Ted Grimsrud—October 23, 2017
[This is the 15th in a long series of posts that will work through Greg Boyd’s important book, The Crucifixion of the Warrior God: Interpreting the Old Testament’s Violent Portraits of God in Light of the Cross (Fortress, 2017). The 14th post may be found here—and an index of the series here.]
An example of the “something else must be going on” dynamic
Boyd begins the second volume of CWG with an introduction (pages 629-38) where he tells a made-up story about his wife that illustrates his approach to the Old Testament’s violent portraits of God. He then outlines the four principles that make up his “Cruciform Thesis” that is the core argument of CWG. The thirteen chapters of the second volume will be an elaboration on these four principles.
In the fictional story, Boyd spots from a distance his kind, loving wife Shelley acting in a way that seems totally out of character. She slaps around a wheelchair-bound panhandler rather than acting compassionately and generously toward him, which is what Boyd would expect to see. He is shocked. But because he knows his wife so well, he assumes that something else was going on beyond what his naked eye observed.
Boyd tells this story as a way of suggesting his response to the violent portraits of God in the Old Testament. He knows, through his long experience and intellectual awareness as a follower of Jesus, that God is loving, self-giving, even nonviolent. Therefore, he has to assume when he encounters the Old Testament violent portraits that “something else is going on” beyond what his surface reading seems to tell him.
This is an arresting example, one to keep in mind as we are continually reminded in the chapters that follow that Boyd believes “something else is going on.” The power of the example, it seems to me, rests in the personal knowledge he has of his wife through the long, intimate relationship he has with her. Because he has come to trust her so profoundly, he can’t actually believe what his eyes had shown him.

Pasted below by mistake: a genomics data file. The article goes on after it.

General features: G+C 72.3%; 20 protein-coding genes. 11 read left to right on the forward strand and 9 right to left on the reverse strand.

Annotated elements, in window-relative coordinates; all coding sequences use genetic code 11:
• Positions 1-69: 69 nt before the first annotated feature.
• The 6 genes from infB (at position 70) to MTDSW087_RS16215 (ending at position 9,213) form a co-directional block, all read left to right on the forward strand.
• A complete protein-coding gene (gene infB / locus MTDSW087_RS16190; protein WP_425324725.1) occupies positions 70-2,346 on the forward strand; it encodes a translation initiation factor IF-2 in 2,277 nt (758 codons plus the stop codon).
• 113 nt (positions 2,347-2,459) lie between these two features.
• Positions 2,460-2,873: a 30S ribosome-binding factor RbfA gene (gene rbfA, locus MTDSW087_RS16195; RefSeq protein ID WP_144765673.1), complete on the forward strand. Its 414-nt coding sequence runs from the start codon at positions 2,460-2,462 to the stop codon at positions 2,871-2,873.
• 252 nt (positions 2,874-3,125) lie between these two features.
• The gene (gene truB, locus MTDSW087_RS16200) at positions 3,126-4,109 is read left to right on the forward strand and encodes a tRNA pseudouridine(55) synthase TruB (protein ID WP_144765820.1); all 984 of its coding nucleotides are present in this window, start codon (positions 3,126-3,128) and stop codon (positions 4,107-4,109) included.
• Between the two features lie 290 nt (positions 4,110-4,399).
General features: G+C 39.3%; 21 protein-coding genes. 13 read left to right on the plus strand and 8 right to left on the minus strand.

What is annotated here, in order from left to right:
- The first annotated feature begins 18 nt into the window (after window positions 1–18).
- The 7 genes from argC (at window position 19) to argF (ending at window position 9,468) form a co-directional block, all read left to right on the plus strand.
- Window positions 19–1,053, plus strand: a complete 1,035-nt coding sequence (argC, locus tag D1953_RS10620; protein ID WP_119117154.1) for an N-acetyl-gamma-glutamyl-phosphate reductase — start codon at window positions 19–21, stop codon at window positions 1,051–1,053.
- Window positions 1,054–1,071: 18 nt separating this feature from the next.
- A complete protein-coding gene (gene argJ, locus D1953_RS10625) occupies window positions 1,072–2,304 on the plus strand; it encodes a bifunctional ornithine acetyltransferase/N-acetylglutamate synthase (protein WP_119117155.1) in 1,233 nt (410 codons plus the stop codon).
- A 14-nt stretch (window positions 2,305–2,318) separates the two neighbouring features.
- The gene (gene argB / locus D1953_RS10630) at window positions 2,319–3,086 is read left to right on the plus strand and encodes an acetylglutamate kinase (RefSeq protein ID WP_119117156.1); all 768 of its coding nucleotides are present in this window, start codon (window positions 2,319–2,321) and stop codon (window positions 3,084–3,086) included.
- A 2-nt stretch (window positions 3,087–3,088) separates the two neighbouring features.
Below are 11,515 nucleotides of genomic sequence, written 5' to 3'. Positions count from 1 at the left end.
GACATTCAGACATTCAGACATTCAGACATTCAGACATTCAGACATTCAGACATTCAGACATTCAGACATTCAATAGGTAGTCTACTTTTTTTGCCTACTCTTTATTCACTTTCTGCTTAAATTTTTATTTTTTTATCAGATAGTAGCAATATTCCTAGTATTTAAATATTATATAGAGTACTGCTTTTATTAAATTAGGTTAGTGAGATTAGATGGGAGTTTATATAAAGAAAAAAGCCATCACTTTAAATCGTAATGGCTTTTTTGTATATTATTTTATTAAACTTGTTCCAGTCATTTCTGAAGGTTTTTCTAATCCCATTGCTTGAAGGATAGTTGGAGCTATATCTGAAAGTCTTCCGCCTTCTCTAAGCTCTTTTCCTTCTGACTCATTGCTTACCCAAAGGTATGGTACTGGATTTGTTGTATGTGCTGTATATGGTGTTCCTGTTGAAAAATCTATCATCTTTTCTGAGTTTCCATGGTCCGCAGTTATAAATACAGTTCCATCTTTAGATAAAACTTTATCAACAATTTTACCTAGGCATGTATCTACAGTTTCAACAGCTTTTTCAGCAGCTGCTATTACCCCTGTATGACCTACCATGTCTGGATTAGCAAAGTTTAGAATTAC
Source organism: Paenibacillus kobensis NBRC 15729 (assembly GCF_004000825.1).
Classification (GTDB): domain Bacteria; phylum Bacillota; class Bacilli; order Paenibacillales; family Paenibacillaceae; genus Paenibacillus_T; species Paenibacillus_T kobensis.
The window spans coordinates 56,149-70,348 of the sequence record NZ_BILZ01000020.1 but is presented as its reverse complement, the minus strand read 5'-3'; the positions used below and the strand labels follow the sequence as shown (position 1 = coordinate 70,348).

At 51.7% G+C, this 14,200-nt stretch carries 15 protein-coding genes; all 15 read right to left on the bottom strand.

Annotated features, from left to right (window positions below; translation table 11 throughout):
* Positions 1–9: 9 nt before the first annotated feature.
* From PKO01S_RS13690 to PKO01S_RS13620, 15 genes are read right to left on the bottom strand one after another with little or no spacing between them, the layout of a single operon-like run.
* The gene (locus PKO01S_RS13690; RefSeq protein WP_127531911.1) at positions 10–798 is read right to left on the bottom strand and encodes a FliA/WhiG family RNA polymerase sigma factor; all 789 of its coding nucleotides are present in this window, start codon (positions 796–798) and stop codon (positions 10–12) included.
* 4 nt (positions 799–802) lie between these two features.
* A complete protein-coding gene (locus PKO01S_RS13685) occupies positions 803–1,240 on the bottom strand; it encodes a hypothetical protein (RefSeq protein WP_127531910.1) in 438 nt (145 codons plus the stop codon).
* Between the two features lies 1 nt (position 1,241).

I agree with Boyd that it makes sense to assume based on one’s personal knowledge of the God of Jesus that God could not have given the commands and done the deeds that are recounted in OT stories such as the genocide in the book of Joshua. That personal knowledge should carry a lot of weight and certainly it justifies a sense of strong suspicion about the truthfulness of the violent portraits. However, I do not find Boyd’s explanation of the “something else that is going on” all that persuasive, though I do deeply appreciate his effort and, most importantly, share his commitment to affirming the God of Jesus as the biblical God.
I also have some problems with Boyd’s use of this story. He actually physically sees what his wife does; there is no question about the event of her violent treatment of the panhandler. So the assumption with the story would seem to be that the OT violent portraits are factual in a parallel way to Boyd’s wife’s actions. I think a closer parallel would be if his story was that he had heard someone else describe his wife’s actions. Then, a big part of the question would be about the veracity of the story. Boyd could say, I can’t believe the story is true because I know my wife would not do something like that. That’s the way I think of the OT violent portraits. Continue reading